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“What good can the past do the living? What harm?” Growing up in their family’s ancestral home in Wales, Jonathan Anthony and his little sister, Theo, are inseparable. Together they explore the wild acres of Evendon, inventing magical worlds and buttressing each other against the loneliness of life with their alcoholic mother, Alicia, and a shifting cast of gossiping cooks and maids. When a family tragedy brings their glamorous grandmother, Eve, home from America, Jonathan and Theo are initially elated by the attention she lavishes on them. But soon it becomes clear that there is more to the Anthony family history than either Eve or Alicia will acknowledge, trapping Jonathan and Theo in a web of dark secrets that have haunted Evendon for generations. Written in luminous prose, with richly endearing characters and a profound appreciation for the rustic beauty of the Welsh countryside, The Other Half of Me is a darkly wise coming-of-age novel and a masterful portrait of a family and the burdens of the past.
The Other Half of Me is not the usual book I accept for review – we all know I’m a mystery lover at heart and at the very least need some good suspense to keep me sucked into the story. So when I first got the opportunity to read The Other Half of Me and read the synopsis, I was like “meh..” but then I continued reading and there was the first paragraph and I knew automatically I was going to read The Other Half of Me, there was no way I could simply walk away. It was like they were words that were written specifically for me, and I’ve written things in a similar vein, I just think there are somethings we can all relate to.
I’m not usually one to quote from books in reviews either, but this book had some great quotes; here are the opening lines of the book that hooked me from the get go:
“It doesn’t take long to divide an old life from a new life–a few minutes, not even that. One quick, unfair blow, and you find yourself looking back across the uncrossable, to a place that can’t ever be reached again, despite the fact you were there–brushing your teeth or reading a paper or wondering where you left your umbrella–just a moment ago. But that’s over, the kind, old life, and you have to go out into the unknown, unbalanced world, where everything important is wrong.” -pg. 1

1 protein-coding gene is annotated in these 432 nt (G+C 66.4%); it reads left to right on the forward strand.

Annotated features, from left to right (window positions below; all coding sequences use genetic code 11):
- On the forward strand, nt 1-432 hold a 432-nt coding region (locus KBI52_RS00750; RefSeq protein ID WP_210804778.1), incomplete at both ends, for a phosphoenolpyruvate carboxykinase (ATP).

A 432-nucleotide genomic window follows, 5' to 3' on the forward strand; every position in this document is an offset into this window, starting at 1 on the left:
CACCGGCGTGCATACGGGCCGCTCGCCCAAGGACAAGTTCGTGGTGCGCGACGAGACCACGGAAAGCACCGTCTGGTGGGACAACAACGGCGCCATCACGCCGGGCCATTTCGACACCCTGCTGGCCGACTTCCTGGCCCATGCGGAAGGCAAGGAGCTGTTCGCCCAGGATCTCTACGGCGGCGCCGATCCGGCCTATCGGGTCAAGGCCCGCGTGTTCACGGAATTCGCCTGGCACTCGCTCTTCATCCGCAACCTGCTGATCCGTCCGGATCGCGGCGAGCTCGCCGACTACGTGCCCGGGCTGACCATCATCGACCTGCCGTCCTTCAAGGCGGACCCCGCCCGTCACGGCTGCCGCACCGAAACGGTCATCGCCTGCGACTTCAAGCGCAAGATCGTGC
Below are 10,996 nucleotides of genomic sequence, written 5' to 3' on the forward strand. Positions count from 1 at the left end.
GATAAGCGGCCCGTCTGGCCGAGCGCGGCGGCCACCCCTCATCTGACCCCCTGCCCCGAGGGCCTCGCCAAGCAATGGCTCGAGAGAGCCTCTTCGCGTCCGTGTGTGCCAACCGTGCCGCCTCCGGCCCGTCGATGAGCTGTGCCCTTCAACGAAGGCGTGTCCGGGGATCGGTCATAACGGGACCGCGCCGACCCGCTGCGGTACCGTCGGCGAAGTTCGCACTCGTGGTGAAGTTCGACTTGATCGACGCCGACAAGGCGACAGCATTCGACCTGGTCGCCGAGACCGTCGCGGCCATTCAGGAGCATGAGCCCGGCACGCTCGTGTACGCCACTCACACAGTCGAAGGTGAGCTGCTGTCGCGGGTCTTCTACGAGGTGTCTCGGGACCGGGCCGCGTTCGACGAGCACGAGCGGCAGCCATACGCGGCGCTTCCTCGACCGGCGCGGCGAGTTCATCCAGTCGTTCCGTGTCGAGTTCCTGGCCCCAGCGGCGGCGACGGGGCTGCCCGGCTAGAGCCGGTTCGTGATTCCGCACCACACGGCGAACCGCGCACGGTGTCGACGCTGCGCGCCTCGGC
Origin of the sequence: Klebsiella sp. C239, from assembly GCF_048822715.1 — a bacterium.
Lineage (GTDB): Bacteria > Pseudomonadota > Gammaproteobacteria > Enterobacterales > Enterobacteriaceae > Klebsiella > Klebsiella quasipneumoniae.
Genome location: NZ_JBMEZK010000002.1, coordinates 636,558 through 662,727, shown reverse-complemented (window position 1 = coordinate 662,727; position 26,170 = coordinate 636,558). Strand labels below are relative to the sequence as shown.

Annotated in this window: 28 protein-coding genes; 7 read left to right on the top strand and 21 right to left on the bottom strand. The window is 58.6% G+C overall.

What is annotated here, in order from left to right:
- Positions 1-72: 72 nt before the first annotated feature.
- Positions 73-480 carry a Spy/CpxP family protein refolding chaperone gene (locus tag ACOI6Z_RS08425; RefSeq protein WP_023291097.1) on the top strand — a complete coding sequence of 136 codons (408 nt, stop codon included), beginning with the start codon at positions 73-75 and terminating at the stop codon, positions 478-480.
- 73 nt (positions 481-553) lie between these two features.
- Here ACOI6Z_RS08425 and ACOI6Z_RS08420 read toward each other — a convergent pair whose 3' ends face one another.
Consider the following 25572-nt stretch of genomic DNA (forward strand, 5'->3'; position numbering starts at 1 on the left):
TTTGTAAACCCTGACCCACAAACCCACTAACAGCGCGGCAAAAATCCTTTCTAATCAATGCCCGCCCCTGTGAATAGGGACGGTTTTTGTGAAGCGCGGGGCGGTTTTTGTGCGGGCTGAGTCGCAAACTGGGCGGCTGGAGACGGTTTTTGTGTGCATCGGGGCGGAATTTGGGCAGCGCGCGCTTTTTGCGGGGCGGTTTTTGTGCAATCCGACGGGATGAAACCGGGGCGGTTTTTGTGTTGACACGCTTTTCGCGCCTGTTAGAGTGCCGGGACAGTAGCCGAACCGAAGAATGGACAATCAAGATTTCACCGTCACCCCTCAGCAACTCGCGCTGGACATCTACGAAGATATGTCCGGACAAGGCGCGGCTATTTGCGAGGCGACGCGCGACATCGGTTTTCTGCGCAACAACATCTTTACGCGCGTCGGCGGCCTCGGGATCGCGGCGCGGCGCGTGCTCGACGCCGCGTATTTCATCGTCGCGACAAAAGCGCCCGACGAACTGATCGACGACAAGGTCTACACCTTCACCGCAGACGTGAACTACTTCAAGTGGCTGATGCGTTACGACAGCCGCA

The Other Half of Me is told from Jonathan’s perspective. He’s Theo’s brother and as they’re growing up we learn all about their lives. They belong to a very wealthy family – that doesn’t act much like a family. They don’t call their mother “mom” but by her first name, Alicia. They’re grandmother Eve who is the matriarch of the family is away much of the time and they all live together at the family estate – Evendon. Pretty much having the run of the place as Alicia is an alcoholic who barely acknowledges she has children let alone disciplines them. The maids are about the only thing that provide any sort of structure at the house. And yet the children are not crazily unruly horrible brats either.
You can’t help but love Theo. She has such a sweet, gentle, compassionate and sensitive soul. Jonathan recognizes this even as a child and does everything he can to shield her from the harsh realities and any sadness he can. It’s a trend that will continue even as they get older, him always trying to protect her. I loved the relationship they had with each other. So different in personalities but a common identity as well.
The book takes place in a few different time frames, so we go back and forth, and even though the jaunts we take are usually quite long so it’s not constant back and forth, sometimes I’d lose my footing when the time would change and I’d have to think about what things had been going on in the present time and what hadn’t yet happened. It didn’t hinder my enjoyment of the book any, it was just a slight challenge.
There are so many quotes I found myself loving, I didn’t mark them all as I wanted to keep reading and I get impatient to stop to frequently.. But here is another one that struck me deeply aside from the opening page:
“The past isn’t a story. it isn’t Eve’s story or my story. It is not linear, it is not fixed. The past is an unknown pool, its cool brim the border where memory begins. It ripples as the light changes, it is cohesive, a different substance from the present, it cannot be breathed. You can’t tell it: whatever you repeat is not the truth because it is not complete. All you can do is stare into the water and try to see as much as you can.” -pg. 315
I found The Other Half of Me entrancing. You wouldn’t think a mystery lover could get so caught up in a contemporary novel but there is this very subtle but ever present dread and foreboding that you can sense in the undercurrent. The family has secrets that is for sure. The ending has a twist that I never saw coming. And for those of you who need your happy endings – there is reason to smile at the close of the last page.
I really can’t recommend The Other Half of Me enough – especially to contemporary fiction lovers and for those of you who just love some damn good writing!
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*Review Copy provided by Publisher for an honest review. All opinions expressed are my own. Please note there are affiliate links in this post, we thank you for your support.